Romanian grandmother wins appeal against extradition for shoplifting

A Romanian national has succeeded in appealing an extradition order that would have seen her returned to Romania to serve a 13-month prison sentence for a conviction of aggravated theft.

The appellant, referred to as DV, argued that her rights under article 8 of the ECHR would be breached by extradition, due to the fact that her youngest child had given birth to a baby daughter, to whom DV was in effect the primary carer, in the middle of extradition proceedings.

The appeal was heard in the Appeal Court of the High Court of Justiciary by Lord BrodieLord Glennie, and Lord Turnbull.

Failed to attach sufficient weight 

The appellant was convicted of aggravated theft in a court in Bucharest in 2017. The theft was committed in November 2014 when she stole several food products from a mall store in Napoca, Romania. The appellant had a criminal record in several different countries for analogous offending, including in Scotland. 

She had travelled to Romania from Scotland to attend the trial but had returned to Scotland following her conviction. Following her sentencing in December 2017, the Romanian authorities sought to extradite her by means of a European Arrest Warrant issued in January 2018. 

The appellant was arrested and appeared at Edinburgh Sheriff Court on 19 April 2018. She opposed extradition, with a hearing taking place in May 2019 after a series of adjournments. At the hearing, the sheriff ordered that the appellant be extradited.  

The appellant’s youngest child, CV, born in 2006, resided with her mother and father in Scotland. In June 2019, Glasgow City Council social workers were made aware that CV was pregnant. Following the birth of the child, the appellant and CV shared parenting duties and the appellant remained the main carer for both of them to allow CV to continue to attend school. 

Following the birth of the appellant’s granddaughter, AV, the application was amended to include an article 8 challenge, which was accepted by the respondent as competent despite its lateness in proceedings. It was therefore submitted that new evidence had come to light which would have resulted in the sheriff deciding the question differently in that he would have been required to order the appellant’s discharge.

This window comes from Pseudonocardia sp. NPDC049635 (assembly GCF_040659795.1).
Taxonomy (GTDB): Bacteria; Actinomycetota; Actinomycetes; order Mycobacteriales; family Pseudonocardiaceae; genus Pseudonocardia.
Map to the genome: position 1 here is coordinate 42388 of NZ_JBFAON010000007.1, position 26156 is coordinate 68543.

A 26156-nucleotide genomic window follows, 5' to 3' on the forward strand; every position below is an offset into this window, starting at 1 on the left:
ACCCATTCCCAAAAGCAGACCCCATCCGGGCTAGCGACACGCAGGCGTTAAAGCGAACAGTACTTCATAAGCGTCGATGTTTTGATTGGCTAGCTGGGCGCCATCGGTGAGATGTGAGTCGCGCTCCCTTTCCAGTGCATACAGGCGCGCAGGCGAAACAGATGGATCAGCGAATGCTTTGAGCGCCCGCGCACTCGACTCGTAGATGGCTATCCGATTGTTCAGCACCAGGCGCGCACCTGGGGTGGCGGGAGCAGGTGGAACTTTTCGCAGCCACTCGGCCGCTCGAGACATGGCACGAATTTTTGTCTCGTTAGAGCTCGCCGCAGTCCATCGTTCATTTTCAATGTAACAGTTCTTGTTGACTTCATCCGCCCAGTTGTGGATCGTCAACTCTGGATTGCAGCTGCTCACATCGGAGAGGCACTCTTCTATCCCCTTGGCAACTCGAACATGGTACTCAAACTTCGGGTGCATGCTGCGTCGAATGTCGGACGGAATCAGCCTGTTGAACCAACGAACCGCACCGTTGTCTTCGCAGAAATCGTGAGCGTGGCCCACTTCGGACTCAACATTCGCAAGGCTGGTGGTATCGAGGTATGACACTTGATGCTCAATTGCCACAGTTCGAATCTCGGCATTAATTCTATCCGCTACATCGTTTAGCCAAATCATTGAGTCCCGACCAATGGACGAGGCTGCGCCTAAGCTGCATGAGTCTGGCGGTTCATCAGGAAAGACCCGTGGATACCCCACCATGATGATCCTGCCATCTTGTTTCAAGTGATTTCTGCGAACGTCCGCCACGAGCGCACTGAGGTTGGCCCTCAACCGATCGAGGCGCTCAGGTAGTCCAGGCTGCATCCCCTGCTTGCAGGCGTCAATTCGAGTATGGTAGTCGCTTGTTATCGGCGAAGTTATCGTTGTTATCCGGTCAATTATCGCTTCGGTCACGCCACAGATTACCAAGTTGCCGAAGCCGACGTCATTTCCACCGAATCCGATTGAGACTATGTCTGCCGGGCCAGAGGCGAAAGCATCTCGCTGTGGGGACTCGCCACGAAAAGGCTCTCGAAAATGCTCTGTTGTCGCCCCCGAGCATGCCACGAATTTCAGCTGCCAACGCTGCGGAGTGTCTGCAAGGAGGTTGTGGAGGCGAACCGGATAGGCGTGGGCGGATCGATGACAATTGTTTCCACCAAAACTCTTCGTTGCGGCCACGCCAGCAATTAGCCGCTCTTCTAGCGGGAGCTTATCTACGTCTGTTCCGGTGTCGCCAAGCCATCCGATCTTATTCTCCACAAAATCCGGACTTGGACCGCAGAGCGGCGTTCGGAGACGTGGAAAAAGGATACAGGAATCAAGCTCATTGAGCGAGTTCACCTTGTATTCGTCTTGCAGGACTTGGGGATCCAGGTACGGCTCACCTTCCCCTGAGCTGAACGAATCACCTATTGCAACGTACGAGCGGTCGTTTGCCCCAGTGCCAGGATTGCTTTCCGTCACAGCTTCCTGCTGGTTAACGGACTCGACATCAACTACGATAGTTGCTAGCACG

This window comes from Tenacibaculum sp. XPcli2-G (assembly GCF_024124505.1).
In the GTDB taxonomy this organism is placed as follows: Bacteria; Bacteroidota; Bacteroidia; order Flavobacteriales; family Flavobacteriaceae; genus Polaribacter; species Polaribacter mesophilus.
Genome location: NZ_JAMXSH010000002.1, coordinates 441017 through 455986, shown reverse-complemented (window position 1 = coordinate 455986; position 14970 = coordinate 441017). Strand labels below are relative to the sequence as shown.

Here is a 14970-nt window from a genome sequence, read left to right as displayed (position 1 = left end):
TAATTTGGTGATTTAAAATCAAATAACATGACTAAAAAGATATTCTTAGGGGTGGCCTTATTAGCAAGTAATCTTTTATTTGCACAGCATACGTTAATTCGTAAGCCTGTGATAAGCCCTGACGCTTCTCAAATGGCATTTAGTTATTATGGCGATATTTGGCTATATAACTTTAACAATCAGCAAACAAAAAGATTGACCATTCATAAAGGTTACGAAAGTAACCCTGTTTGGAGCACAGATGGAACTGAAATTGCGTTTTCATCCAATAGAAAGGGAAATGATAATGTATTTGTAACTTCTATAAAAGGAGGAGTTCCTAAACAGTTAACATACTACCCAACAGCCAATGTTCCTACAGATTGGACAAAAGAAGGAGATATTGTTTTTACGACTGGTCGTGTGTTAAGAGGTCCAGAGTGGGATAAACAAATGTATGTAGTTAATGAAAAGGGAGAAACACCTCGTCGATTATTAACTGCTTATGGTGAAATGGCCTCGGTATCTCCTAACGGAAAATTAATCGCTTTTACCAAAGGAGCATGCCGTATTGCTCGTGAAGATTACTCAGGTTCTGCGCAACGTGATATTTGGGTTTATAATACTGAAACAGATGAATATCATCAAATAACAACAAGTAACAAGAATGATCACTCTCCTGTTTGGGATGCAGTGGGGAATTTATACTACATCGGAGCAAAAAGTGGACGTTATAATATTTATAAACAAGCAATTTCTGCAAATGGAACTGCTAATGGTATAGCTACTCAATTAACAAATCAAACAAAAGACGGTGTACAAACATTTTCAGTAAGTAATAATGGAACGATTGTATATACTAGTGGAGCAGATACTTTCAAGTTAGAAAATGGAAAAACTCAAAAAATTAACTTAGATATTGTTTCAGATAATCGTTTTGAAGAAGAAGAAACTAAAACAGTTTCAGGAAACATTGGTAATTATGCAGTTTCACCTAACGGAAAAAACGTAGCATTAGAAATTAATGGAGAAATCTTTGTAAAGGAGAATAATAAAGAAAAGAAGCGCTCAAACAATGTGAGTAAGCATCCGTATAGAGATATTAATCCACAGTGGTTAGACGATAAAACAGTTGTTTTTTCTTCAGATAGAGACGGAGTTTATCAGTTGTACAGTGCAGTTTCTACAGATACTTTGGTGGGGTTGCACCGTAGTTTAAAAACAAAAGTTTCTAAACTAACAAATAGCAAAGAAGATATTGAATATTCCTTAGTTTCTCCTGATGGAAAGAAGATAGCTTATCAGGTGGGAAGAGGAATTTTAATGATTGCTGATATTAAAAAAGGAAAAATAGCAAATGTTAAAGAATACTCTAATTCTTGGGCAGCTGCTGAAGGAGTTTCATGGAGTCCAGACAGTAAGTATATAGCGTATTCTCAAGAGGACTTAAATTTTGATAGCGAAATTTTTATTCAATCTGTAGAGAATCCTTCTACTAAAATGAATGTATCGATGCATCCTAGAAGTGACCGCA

The appellant submitted that there was a strong public interest in ensuring that children are properly brought up, and that the meeting of both CV and AV’s practical and emotional needs would be significantly affected by the removal of their primary caregiver. Further, the nature of the offending behaviour was at the lower end of the spectrum of criminal behaviour, which would be a significant factor in weighing up the public interest in extradition. 

Trivial nature 

The opinion of the court was delivered by Lord Brodie. After being satisfied that the court was required to determine the issue de novo, he said: “We have regard to all the factors referred to by [the respondent] as favouring extradition but, with one exception, we have not given them much weight.” 

He continued: “A requested person may be extradited even where, in the opinion of the requested court, the offence for which that person has been convicted does not appear to be very serious. The seriousness of the extraditable offence is nevertheless relevant; where the offence is serious that weighs the balance in favour of extradition, where it is not serious it does not.” 

Examining the offence for which the appellant was to be extradited, he said: “What we have in the present case is a conviction for shoplifting of some items from a food store a number of years ago which attracted a custodial sentence of 13 months. If anything, the trivial nature of this offence points away from extradition, albeit we noted and have had regard to the point made by the solicitor advocate for the respondent that were the appellant to be extradited her absence from her home in Scotland should not be for more than 13 months.” 

On the appellant’s arguments regarding her children, he said: “The crisis which arose when the thirteen-year-old CV gave birth to AV, would appear to have been satisfactorily managed by the appellant taking on the role of principal carer of AV while continuing to look after CV. To withdraw the childcare provided by the appellant would amount to an interference with the children’s article 8 rights in a way which will inevitably be damaging and probably very damaging.” 

Of the case as a whole, he said: “We can see that there may be cases where because of the seriousness of the offence of which the requested person has been convicted, damage to dependent children’s welfare may have to be accepted, but this does not appear to us to be such a case. The appellant’s conduct may not have been exemplary but one cannot avoid the fact that the conviction in respect of which extradition is sought was in respect of shoplifting in circumstances which attracted a 13 month sentence. “ 

He concluded: “To imperil the chances of two children growing up into well-functioning adults by extraditing their primary carer at what are critical stages in their respective lives because of a conviction for shoplifting is, in our opinion, clearly disproportionate.”                                                                                  

For these reasons, the appeal against extradition was allowed. 

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